Are men and women with severe cancer pain treated in the same way?
Although both sexes reported the same level of worst pain in a past week, men were more likely to have a prescription for high-potency pain medicine and receive higher doses of morphine.
Women being first evaluated at a cancer pain clinic reported more pain “right now” and higher average pain during the past week. However, a review of their medical charts showed they were getting less morphine and had higher average pain scores than men. They were more likely to say that their pain was poorly controlled.
Men’s records from their primary oncologist showed an average daily dose of opiate of 130 milligrams, while women were getting 66 milligrams each day. In addition, only 33 percent of women had a prescription for high potency pain medicine compared to 51 percent of men.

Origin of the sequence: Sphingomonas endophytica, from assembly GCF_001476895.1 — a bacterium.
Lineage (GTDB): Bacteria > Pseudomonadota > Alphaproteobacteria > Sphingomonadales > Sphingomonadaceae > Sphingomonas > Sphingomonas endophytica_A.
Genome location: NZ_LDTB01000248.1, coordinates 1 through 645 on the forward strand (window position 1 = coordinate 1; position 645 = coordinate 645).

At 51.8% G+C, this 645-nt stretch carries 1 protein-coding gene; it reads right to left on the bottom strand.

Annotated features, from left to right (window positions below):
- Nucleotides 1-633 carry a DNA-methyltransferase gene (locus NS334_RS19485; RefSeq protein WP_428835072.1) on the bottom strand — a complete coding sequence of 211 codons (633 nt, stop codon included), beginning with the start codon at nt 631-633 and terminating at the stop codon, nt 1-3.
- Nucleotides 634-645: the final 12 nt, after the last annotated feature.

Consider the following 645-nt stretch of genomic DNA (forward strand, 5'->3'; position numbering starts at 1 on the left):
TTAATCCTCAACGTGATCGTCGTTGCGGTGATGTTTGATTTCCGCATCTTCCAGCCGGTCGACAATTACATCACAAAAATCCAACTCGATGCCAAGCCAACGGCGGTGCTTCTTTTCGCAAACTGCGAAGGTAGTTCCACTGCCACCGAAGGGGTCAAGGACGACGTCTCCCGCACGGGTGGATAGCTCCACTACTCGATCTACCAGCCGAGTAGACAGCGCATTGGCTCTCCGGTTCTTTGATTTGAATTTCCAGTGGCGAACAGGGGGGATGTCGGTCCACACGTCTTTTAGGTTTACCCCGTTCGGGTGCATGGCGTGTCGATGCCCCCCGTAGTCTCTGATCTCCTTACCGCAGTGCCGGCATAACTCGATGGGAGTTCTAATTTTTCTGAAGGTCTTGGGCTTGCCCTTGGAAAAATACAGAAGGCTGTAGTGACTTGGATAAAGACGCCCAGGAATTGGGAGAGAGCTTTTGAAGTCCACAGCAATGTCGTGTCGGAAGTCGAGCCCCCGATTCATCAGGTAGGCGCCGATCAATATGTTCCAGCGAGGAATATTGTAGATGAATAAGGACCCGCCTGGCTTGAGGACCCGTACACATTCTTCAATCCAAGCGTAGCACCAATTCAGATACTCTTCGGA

Writing in the Journal of Pain and Symptom Management, Kristin A. Donovan PhD, and her team at the Moffit Cancer Center in Tampa, Florida, concluded,
Females were significantly less likely to have been prescribed high potency opioids by their primary oncology team and significantly more likely to report inadequate pain management as measured by Pain Management Index scores. These results suggest a sex bias in the treatment of cancer pain and support the routine examination of the effect of sex in cancer pain research.
SOURCE: Donovan et al., Journal of Pain and Symptom Management, Volume 36, Number 2, August 2008.